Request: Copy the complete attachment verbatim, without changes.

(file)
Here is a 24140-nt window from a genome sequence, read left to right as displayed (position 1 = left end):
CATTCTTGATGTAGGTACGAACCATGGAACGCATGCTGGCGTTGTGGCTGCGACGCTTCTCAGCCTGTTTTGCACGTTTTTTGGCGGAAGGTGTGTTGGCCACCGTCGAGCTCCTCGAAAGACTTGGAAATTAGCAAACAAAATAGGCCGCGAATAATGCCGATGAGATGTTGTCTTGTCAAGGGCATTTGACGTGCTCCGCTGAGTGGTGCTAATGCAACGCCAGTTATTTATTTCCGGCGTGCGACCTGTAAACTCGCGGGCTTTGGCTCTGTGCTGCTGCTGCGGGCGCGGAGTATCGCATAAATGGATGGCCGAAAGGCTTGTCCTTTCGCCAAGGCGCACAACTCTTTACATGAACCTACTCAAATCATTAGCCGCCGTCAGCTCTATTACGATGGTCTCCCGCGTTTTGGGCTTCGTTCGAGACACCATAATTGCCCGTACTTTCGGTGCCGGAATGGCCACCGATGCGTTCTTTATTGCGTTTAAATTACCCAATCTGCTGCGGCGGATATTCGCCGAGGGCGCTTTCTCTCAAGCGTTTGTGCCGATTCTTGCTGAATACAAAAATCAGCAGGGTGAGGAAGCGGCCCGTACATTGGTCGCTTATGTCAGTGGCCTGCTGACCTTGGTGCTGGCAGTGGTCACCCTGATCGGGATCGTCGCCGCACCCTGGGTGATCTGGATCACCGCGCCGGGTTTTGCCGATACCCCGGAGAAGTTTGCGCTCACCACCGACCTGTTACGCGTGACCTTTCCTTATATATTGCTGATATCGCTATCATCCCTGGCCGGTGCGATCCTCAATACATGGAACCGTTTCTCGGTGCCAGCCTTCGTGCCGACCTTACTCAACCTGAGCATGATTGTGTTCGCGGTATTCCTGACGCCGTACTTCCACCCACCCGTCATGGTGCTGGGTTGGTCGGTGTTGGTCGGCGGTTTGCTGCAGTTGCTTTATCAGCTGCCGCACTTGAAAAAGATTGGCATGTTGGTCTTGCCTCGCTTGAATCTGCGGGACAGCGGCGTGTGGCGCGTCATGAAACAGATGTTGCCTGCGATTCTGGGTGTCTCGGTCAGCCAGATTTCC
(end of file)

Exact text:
Here is a 24140-nt window from a genome sequence, read left to right as displayed (position 1 = left end):
CATTCTTGATGTAGGTACGAACCATGGAACGCATGCTGGCGTTGTGGCTGCGACGCTTCTCAGCCTGTTTTGCACGTTTTTTGGCGGAAGGTGTGTTGGCCACCGTCGAGCTCCTCGAAAGACTTGGAAATTAGCAAACAAAATAGGCCGCGAATAATGCCGATGAGATGTTGTCTTGTCAAGGGCATTTGACGTGCTCCGCTGAGTGGTGCTAATGCAACGCCAGTTATTTATTTCCGGCGTGCGACCTGTAAACTCGCGGGCTTTGGCTCTGTGCTGCTGCTGCGGGCGCGGAGTATCGCATAAATGGATGGCCGAAAGGCTTGTCCTTTCGCCAAGGCGCACAACTCTTTACATGAACCTACTCAAATCATTAGCCGCCGTCAGCTCTATTACGATGGTCTCCCGCGTTTTGGGCTTCGTTCGAGACACCATAATTGCCCGTACTTTCGGTGCCGGAATGGCCACCGATGCGTTCTTTATTGCGTTTAAATTACCCAATCTGCTGCGGCGGATATTCGCCGAGGGCGCTTTCTCTCAAGCGTTTGTGCCGATTCTTGCTGAATACAAAAATCAGCAGGGTGAGGAAGCGGCCCGTACATTGGTCGCTTATGTCAGTGGCCTGCTGACCTTGGTGCTGGCAGTGGTCACCCTGATCGGGATCGTCGCCGCACCCTGGGTGATCTGGATCACCGCGCCGGGTTTTGCCGATACCCCGGAGAAGTTTGCGCTCACCACCGACCTGTTACGCGTGACCTTTCCTTATATATTGCTGATATCGCTATCATCCCTGGCCGGTGCGATCCTCAATACATGGAACCGTTTCTCGGTGCCAGCCTTCGTGCCGACCTTACTCAACCTGAGCATGATTGTGTTCGCGGTATTCCTGACGCCGTACTTCCACCCACCCGTCATGGTGCTGGGTTGGTCGGTGTTGGTCGGCGGTTTGCTGCAGTTGCTTTATCAGCTGCCGCACTTGAAAAAGATTGGCATGTTGGTCTTGCCTCGCTTGAATCTGCGGGACAGCGGCGTGTGGCGCGTCATGAAACAGATGTTGCCTGCGATTCTGGGTGTCTCGGTCAGCCAGATTTCC